Wednesday, December 14, 2005

U.S. media have forgotten their mission

The worst to be said of America's major, publicly owned news media is not their ideological tilt, but, instead, the greed of owners and executives who sell out civic responsibilities for high profits.

Wall Street news is riddled with stories of major shareholders pressuring news media companies to either boost stock prices or sell out—as if newspapers should be bought and sold like pork belly futures.

Regardless of what cranky politicians think of U.S. news media, they have been indispensable in the development of the most advanced democratic society in world history. The press is the only occupation mentioned in the U.S. Constitution, so highly regarded it was included in the First Amendment.

Newspapers are the bedrock of information in U.S. society. They're the principal harvesters of news that other media recycle. They provide the best explanation of events. Their editorial and op-ed pages provide the broadest informed opinion.

When families owned America's great newspapers and magazines, profit goals were modest and satisfied owners' needs. Sizable chunks of profits were plowed back into operations.

But tax and estate laws forced most large family papers to become public corporations owned by shareholders and pension funds. Today, security analysts with an eye for higher profits, not social or civil responsibility, influence quality. CEOs whose jobs and bonuses rely on stock price performance, and who lack the disciplined principle of journalists, comply. A profit target of 30 percent is common, the highest of any major public industry.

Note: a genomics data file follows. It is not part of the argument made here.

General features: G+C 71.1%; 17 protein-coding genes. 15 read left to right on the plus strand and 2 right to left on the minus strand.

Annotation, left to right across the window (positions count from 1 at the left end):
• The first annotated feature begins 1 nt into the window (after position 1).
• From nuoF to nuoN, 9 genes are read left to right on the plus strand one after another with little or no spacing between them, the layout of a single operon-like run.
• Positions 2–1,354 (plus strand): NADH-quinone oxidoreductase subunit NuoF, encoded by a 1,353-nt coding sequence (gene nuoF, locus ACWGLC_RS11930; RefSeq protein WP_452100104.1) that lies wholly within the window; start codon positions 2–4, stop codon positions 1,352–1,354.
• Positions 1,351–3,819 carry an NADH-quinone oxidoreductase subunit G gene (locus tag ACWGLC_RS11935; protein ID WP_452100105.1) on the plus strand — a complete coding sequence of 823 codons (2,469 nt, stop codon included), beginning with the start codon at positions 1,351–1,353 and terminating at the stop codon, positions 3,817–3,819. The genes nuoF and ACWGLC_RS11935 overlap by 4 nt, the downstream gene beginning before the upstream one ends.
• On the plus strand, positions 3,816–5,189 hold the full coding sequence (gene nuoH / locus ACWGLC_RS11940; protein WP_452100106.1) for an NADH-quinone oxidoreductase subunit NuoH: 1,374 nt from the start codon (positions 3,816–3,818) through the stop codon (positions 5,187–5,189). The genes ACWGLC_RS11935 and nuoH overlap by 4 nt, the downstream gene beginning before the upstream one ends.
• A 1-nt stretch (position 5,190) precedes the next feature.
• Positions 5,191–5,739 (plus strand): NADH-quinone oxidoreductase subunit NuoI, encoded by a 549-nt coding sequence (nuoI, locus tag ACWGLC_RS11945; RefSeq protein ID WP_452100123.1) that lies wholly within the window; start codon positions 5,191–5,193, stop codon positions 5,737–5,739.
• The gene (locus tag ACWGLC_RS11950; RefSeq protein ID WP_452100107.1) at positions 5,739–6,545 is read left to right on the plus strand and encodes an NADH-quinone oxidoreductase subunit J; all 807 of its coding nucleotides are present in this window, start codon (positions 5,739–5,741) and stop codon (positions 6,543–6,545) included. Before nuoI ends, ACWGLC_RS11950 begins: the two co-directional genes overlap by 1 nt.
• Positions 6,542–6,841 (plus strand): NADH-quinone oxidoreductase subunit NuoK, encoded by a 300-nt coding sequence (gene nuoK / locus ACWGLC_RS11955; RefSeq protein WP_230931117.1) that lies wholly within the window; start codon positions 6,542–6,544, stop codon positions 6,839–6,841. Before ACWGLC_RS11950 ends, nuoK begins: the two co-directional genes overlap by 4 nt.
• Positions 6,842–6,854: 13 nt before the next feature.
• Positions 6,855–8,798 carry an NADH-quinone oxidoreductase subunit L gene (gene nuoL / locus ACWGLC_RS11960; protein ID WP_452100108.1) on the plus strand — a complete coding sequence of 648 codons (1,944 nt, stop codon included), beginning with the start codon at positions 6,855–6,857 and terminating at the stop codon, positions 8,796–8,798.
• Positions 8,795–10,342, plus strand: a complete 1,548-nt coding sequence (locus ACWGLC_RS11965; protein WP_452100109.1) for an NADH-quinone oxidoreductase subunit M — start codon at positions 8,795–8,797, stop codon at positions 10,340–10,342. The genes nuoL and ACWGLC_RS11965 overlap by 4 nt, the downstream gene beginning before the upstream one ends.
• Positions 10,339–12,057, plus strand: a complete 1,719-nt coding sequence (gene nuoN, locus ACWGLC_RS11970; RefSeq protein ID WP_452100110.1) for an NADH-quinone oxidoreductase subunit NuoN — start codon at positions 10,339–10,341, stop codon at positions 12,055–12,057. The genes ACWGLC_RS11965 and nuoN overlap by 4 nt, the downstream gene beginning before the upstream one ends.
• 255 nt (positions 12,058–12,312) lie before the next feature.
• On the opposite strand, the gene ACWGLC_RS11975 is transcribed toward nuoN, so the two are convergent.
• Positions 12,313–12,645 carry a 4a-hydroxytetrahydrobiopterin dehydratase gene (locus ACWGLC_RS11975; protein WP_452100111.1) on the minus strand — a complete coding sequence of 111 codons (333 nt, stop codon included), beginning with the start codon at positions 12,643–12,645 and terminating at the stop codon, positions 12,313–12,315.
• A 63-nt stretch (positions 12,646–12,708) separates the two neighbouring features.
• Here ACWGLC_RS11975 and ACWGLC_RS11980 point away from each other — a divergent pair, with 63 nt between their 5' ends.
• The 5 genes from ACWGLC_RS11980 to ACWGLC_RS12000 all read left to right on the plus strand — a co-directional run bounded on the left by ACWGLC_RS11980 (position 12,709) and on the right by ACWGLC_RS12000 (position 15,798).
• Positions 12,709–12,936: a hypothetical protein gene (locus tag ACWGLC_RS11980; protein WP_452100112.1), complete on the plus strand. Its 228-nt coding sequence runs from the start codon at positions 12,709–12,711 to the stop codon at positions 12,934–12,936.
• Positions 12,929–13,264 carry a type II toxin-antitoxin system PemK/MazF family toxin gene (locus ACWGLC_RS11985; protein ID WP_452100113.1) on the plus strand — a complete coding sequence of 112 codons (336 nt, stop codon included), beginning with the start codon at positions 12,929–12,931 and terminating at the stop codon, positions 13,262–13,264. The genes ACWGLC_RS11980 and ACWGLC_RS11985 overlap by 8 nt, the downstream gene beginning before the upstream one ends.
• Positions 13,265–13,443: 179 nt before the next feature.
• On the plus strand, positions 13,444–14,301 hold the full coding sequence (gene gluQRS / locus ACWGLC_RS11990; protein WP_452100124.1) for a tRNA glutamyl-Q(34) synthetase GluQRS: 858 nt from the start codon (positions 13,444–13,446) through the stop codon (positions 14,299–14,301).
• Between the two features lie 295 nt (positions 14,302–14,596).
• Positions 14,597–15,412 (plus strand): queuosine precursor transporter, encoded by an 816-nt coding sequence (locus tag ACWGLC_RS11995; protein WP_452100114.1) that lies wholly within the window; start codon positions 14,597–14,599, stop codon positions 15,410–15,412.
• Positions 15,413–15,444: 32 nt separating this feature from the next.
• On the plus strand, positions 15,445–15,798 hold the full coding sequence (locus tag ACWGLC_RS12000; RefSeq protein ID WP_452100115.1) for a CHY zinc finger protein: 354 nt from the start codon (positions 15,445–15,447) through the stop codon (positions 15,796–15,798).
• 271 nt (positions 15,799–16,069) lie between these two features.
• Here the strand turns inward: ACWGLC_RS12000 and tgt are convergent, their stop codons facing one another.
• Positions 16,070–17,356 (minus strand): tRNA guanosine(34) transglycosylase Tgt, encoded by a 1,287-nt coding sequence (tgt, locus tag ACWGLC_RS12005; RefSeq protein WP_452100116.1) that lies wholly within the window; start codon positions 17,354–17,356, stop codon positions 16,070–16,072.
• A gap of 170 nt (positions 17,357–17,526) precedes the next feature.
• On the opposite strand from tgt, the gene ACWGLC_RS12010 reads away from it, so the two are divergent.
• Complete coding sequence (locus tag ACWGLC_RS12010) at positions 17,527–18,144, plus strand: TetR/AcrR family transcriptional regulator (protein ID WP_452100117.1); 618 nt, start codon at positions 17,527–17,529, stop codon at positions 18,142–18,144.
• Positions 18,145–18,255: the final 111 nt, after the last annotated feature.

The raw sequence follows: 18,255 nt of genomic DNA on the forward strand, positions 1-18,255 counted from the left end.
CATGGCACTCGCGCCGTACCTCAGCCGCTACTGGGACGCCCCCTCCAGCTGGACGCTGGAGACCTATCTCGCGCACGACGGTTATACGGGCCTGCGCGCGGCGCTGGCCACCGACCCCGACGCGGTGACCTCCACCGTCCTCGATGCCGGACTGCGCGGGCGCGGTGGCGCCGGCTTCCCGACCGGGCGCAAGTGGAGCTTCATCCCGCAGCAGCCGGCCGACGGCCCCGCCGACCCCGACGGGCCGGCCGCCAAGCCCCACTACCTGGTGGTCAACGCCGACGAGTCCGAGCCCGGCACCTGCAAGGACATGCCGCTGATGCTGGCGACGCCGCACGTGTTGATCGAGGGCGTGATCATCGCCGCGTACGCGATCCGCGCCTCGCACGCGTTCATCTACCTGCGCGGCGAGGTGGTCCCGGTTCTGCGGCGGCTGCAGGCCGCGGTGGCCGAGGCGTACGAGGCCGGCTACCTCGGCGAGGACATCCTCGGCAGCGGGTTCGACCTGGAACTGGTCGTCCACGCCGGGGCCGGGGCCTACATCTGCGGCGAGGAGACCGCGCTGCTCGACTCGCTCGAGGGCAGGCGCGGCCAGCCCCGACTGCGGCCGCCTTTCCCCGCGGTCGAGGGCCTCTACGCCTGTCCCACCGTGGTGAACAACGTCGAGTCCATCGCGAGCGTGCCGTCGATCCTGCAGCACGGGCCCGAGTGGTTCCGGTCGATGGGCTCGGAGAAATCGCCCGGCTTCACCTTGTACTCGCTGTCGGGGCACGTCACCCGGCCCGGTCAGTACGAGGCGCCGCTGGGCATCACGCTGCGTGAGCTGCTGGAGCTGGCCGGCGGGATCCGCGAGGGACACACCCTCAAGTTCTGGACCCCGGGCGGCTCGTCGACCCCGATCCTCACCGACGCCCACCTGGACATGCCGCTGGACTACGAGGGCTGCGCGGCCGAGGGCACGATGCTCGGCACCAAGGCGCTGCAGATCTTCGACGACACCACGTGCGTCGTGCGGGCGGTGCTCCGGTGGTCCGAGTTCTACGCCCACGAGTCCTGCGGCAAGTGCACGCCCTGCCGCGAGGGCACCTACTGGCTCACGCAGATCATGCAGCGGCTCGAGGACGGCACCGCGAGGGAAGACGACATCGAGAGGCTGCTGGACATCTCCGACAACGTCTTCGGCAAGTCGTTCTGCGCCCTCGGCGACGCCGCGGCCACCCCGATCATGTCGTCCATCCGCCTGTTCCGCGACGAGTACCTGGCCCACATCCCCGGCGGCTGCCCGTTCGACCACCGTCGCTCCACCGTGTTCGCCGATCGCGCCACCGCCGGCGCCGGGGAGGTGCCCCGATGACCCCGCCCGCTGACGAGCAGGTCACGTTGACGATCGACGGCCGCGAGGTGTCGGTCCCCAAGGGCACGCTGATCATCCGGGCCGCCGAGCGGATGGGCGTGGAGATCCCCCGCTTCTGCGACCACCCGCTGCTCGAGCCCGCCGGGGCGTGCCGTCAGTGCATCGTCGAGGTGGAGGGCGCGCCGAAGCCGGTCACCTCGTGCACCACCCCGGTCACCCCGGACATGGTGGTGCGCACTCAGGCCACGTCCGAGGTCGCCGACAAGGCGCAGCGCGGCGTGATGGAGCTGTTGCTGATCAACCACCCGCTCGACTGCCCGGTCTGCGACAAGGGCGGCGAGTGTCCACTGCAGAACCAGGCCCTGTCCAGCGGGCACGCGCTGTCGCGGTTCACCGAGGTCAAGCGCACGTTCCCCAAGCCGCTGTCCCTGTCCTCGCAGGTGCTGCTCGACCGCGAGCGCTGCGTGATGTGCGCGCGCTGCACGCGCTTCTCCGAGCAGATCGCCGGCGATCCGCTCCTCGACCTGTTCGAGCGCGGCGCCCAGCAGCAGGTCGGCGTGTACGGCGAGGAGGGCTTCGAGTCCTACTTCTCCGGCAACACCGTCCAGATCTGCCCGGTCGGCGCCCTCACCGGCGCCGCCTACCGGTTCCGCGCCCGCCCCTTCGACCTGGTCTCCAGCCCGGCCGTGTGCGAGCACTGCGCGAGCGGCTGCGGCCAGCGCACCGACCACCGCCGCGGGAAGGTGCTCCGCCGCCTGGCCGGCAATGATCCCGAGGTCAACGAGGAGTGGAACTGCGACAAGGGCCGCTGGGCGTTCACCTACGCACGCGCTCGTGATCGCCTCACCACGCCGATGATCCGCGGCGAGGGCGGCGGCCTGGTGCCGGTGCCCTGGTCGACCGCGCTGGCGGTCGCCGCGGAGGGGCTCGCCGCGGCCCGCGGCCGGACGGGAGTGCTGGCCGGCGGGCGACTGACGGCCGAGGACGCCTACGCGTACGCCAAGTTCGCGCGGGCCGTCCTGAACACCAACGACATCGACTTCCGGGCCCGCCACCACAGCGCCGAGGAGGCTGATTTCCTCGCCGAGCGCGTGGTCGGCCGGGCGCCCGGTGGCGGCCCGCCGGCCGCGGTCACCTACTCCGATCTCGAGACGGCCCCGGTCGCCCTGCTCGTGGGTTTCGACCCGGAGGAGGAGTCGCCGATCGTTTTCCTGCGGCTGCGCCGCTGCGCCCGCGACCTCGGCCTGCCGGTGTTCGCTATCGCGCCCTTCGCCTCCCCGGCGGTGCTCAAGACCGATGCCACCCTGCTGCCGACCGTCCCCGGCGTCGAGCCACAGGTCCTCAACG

The route to higher profits in today's newspaper chains frequently means slashing news staffs, reducing reporters' travel budgets, closing regional and foreign news bureaus, and shrinking independence of editors. And yet, more than ever, the U.S. needs robust newspapers free from unreasonable demands of stock speculators.

Rather than gutting news budgets, great newspapers should be providing wider ranging coverage and explanation of events that are reshaping the world. Instead, they are leaving the public largely in the dark about Iraq, the consequences of climate change and U.S. industry being shipped overseas. They are failing to examine a military-industrial complex seeking to dictate social policy. They are reluctant to probe the nation's reliance on military power rather than diplomacy or the creation of an American society with more wildly separated haves and have-nots.

The nation needs a longer view. To survive and prosper, it needs courageous and far-flung news coverage. Without it, today's precious stock certificates could end up being worth no more than the price of the paper they're printed on.

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